"Who speaks for us?" FAQ
This document contains a number of questions that might arise regarding the manuscript, Who speaks for us? Lessons from the Pinker letter.
Please consider reading the paper in full if you haven't yet. We'd also like to take this opportunity to note that the discourse around the Pinker letter has become unnecessarily fraught. We hope that the paper and this FAQ will help everyone return to respectful debate of the issues – especially now, we think, when things are particularly difficult for everyone during the pandemic.
What is this paper about?
This paper is an examination of events that took place in July and August 2020, in response to an open letter sent to the Linguistic Society of America (LSA) concerning Steven Pinker’s status within the organization. The paper does not evaluate the claims of the letter, but rather focuses on the responses to it by both the media and Pinker himself. We identify the pervasive false claims and biases in said responses, and analyze the rhetorical tactics used by Pinker and his supporters. We conclude that linguists don't quite know how to handle widespread media attention and make a few suggestions.
What is the open letter regarding Pinker?
The Open Letter (or The Original Letter), or simply TOL, refers to this document, which was circulated to linguists on social media in early July and became the subject of much media attention outside of the field of linguistics.
Is there a short summary of the whole affair?
Section 2 of the paper (‘The TOL timeline’) provides such a summary. You can also check out this timeline of media coverage of and responses to TOL.
What are the false claims being spread about TOL?
Contrary to many reports, the paper shows that: (i) the LSA never rejected TOL; (ii) TOL has many senior and well-established signatories (though it would be worth taking seriously even if that weren’t the case); and (iii) TOL was never an attempt to “cancel” anyone. We simply aim to set the record straight on the facts. As stated in the conclusion of the paper, "one of our hopes in publishing this paper is that the public discourse can return to a frank consideration of [racism and sexism] with sincerity and civility."
Is this paper another open letter?
No. This is a preprint of an academic paper that has been submitted to a scientific journal for formal peer review. Sometimes scientists choose to make their submitted manuscripts publicly available in order to stimulate discussion even before the paper has been through the review process.
Who is this paper’s audience?
Like TOL itself, the main audience of this paper is other linguists. However, the paper was written assuming as little background knowledge as possible, to make it accessible to the general public and specifically to anyone who has engaged with the controversy surrounding TOL.
Why did you write a whole paper on this?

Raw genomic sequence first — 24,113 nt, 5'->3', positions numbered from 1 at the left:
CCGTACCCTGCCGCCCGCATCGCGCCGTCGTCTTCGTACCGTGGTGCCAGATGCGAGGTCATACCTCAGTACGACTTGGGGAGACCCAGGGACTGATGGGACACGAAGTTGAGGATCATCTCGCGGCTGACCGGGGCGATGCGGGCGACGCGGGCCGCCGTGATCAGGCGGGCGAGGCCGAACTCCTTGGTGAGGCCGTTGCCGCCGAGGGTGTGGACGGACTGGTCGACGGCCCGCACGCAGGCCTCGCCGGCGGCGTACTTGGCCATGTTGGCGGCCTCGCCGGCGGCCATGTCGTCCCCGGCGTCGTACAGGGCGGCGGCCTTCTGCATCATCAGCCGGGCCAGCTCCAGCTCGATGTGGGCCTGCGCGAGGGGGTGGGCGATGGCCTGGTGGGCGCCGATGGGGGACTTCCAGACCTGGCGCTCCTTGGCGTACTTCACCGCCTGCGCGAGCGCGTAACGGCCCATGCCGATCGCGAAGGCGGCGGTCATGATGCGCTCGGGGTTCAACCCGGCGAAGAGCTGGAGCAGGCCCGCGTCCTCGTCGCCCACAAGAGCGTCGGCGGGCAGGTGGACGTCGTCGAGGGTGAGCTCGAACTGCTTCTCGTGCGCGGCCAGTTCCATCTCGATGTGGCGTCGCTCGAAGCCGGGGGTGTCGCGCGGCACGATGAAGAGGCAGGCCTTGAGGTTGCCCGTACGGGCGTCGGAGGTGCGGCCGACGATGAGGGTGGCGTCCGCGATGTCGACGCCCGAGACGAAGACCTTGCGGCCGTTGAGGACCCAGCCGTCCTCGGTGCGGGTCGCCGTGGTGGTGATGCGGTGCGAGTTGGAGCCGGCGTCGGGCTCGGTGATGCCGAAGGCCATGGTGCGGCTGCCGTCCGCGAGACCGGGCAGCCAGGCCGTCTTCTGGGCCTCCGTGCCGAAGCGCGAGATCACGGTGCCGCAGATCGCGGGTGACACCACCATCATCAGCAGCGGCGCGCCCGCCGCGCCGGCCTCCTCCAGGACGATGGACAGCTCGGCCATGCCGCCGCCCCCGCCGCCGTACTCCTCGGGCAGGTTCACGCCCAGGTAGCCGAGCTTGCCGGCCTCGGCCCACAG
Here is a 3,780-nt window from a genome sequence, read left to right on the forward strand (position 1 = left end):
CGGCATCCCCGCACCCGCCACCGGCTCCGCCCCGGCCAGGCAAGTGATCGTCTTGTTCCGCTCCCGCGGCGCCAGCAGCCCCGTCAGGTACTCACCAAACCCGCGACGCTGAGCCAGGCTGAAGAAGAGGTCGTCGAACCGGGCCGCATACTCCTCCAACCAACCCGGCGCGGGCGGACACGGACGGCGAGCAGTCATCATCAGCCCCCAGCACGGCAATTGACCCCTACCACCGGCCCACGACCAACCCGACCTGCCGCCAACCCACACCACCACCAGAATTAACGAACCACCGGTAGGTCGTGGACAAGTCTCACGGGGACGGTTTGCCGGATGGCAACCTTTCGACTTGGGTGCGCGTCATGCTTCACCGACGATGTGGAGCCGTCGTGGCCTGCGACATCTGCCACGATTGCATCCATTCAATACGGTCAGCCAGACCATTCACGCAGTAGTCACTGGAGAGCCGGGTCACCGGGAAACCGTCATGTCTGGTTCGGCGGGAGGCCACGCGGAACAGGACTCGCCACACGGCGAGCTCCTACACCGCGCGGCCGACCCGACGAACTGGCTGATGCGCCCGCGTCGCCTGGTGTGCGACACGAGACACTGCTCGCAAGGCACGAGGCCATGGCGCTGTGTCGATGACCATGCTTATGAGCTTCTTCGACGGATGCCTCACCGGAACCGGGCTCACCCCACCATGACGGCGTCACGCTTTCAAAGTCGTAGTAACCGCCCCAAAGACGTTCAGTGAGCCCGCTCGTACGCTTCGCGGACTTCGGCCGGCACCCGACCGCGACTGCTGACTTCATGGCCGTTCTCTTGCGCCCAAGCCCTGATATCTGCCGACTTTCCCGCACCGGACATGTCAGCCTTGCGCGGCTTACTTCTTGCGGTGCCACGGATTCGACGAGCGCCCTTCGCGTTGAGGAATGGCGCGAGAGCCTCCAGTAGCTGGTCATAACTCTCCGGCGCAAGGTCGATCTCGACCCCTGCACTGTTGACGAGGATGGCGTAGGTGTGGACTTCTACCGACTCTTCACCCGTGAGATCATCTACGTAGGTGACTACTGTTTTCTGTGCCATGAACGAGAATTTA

Writing scientific papers is a core part of being an academic! We document and analyze what happened, since so much of it took place on social media and in blog posts, and attempts to be as comprehensive as possible in reviewing the facts. Linguistics as a field doesn’t often get so much media attention, and the frequently published misconceptions, left uncorrected, were especially frustrating as a result. The paper therefore serves as a permanent record, which could be vetted through normal scientific peer review and serve as a reliable source for future reference. Like any scientific contribution, the paper can spur other scholars to bring additional data or interpretations into the debate.
If you're concerned about media coverage, why not just write an op-ed or contact a journalist?
As we detail in Section 2.4 of the paper, this is part of the problem: journalists were only interested in Pinker's narrative, and all attempts by linguists to correct media errors have been unsuccessful.
So is this another attempt to "cancel" Pinker?
No. This paper does not discuss the claims of TOL, or any of Pinker’s behavior prior to TOL, nor does it advocate for any actions to be taken in relation to or against Pinker. Similarly, the paper does not restrict anyone’s “free speech”. If anything, it offers a more objective perspective on the events that have transpired since the circulation of TOL.
But hasn't Pinker made significant and important contributions to linguistics?
Absolutely, and we hope he does so again. However, this paper is not about his research.
Are you the same group that wrote TOL?
No. The authors of TOL chose to remain anonymous, and while we don’t know who they all are, this paper was written by a different set of authors.
Did you sign TOL?
Many but not all of us did. But, again, this paper isn’t arguing for or against any of the claims in TOL.
Why are some of you anonymous?
The paper discusses some of the negative reactions to TOL, which include threats of professional consequences, and worse, to many of the letter’s signatories. The writers of the TOL were additionally threatened by individuals outside the field. While it is our hope that none of this happens again, it is possible that people could react to this paper in a similar way.